GNC Holdings Inc., which filed for bankruptcy in June, is moving forward with plans to sell itself to its largest shareholder and original bidder, Harbin Pharmaceutical Group Holding Co., for approximately $760 million.

GNC canceled its bankruptcy auction because no other qualified bids emerged by last week’s deadline. Harbin Pharmaceutical Group, China’s largest drug maker, holds of 41 percent voting interest in GNC’s stock and was initially established as the stalking horse bidder to support the bankruptcy auction sale.

“Harbin is a longtime and trusted partner of GNC, and we are excited to move forward with them in this process as we seek the court’s approval of the transaction,” GNC said in a media statement.

GNC and Evercore Group LLC, an investment firm provide debtor-in-possession financing to support the bankruptcy proceedings, reported in court filings that Harbin has proven to be the only qualified bidder, stating “the sale provides the most value for the debtors’ creditors compared to any other available option, including a stand-alone plan or a liquidation.”

Sen. Marco Rubio, R-Fla., voiced concerns over the company’s plans to sell to Harbin last week, citing risk of customers’ personal data being exposed to the Chinese government. Rubio outlined his concerns in a press release:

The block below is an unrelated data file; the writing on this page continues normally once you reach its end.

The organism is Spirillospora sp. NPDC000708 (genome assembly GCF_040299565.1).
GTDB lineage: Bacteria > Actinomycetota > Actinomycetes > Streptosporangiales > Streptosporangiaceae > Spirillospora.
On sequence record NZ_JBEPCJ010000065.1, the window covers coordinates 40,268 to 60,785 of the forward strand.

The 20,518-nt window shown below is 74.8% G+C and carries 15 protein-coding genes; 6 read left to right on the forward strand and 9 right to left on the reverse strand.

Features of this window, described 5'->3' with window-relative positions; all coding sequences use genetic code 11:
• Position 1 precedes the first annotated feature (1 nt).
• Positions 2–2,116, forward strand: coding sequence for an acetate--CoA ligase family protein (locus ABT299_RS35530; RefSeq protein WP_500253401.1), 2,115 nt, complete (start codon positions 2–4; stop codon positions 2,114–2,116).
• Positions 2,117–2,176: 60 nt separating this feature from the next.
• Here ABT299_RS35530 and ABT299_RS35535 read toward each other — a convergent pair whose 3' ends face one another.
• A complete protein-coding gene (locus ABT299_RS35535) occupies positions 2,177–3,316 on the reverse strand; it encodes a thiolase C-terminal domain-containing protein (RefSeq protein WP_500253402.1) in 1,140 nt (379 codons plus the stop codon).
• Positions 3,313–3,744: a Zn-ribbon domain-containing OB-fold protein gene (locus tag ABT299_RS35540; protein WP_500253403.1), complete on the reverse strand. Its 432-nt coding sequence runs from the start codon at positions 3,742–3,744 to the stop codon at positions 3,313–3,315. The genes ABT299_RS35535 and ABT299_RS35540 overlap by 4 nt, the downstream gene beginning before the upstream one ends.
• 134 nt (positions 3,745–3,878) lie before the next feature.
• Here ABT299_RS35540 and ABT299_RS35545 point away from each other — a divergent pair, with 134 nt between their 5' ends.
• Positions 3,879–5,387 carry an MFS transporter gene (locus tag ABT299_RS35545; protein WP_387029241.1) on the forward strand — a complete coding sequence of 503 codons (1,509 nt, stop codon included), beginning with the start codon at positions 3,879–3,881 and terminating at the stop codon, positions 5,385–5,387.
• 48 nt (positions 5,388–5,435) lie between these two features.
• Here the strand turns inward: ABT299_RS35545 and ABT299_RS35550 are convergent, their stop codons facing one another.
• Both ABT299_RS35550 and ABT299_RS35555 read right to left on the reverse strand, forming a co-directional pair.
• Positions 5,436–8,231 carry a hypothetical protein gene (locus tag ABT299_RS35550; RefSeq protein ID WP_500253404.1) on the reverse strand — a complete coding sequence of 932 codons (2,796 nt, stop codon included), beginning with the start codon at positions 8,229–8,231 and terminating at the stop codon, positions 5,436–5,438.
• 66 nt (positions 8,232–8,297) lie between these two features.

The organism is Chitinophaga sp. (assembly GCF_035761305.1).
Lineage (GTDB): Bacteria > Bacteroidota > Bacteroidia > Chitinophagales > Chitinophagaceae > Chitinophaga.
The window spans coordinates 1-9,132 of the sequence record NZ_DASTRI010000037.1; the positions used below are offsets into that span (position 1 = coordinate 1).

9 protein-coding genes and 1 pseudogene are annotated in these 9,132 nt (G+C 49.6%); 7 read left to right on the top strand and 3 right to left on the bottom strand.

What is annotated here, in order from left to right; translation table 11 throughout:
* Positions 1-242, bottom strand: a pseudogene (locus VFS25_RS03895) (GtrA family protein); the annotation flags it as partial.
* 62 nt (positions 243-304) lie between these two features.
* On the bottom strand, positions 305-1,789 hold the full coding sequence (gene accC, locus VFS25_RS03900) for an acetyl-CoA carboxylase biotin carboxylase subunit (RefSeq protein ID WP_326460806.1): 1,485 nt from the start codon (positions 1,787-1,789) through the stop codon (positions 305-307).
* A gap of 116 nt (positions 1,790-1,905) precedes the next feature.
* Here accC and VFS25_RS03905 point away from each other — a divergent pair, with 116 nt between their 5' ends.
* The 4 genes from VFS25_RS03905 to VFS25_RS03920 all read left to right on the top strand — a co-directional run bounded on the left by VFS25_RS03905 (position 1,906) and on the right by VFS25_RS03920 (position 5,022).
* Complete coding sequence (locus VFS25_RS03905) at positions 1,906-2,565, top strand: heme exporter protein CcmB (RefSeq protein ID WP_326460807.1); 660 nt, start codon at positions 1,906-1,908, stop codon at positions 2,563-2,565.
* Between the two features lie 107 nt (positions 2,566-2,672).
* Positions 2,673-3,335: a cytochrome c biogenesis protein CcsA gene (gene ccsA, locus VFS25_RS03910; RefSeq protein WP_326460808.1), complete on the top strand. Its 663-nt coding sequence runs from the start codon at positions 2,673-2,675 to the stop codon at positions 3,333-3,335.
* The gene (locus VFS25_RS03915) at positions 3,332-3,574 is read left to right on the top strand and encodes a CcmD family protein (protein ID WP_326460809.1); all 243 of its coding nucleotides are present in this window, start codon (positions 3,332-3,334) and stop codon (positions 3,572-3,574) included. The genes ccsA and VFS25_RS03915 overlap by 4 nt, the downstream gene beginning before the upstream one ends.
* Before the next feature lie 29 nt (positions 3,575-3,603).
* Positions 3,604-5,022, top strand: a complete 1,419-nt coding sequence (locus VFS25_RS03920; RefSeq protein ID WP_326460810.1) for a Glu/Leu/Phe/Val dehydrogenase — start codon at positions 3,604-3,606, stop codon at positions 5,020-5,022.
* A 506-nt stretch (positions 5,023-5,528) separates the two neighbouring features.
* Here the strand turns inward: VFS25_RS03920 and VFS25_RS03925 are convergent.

“The Chinese government engages in persistent efforts to obtain a broad range of sensitive American personal data through illicit means such as state-sponsored theft from government agencies and private companies. The acquisition of a major health and nutrition chain with over 5,200 retail stores in the United States and an expansive customer base presents the opportunity for state-directed actors to purchase this information legally. Efforts to obtain personal and sensitive data related to health information and financial transactions of U.S. persons must be reviewed with an understanding of the malign foreign policy and intelligence aims of the Chinese government and Communist Party.”

GNC is using the bankruptcy process to get out of and renegotiate expensive leases and had said it planned to close between 800 and 1,200 stores in Chapter 11. The nutrition supplement retailer listed 5,200 retail locations in the U.S., including about 1,600 shops inside Rite Aid.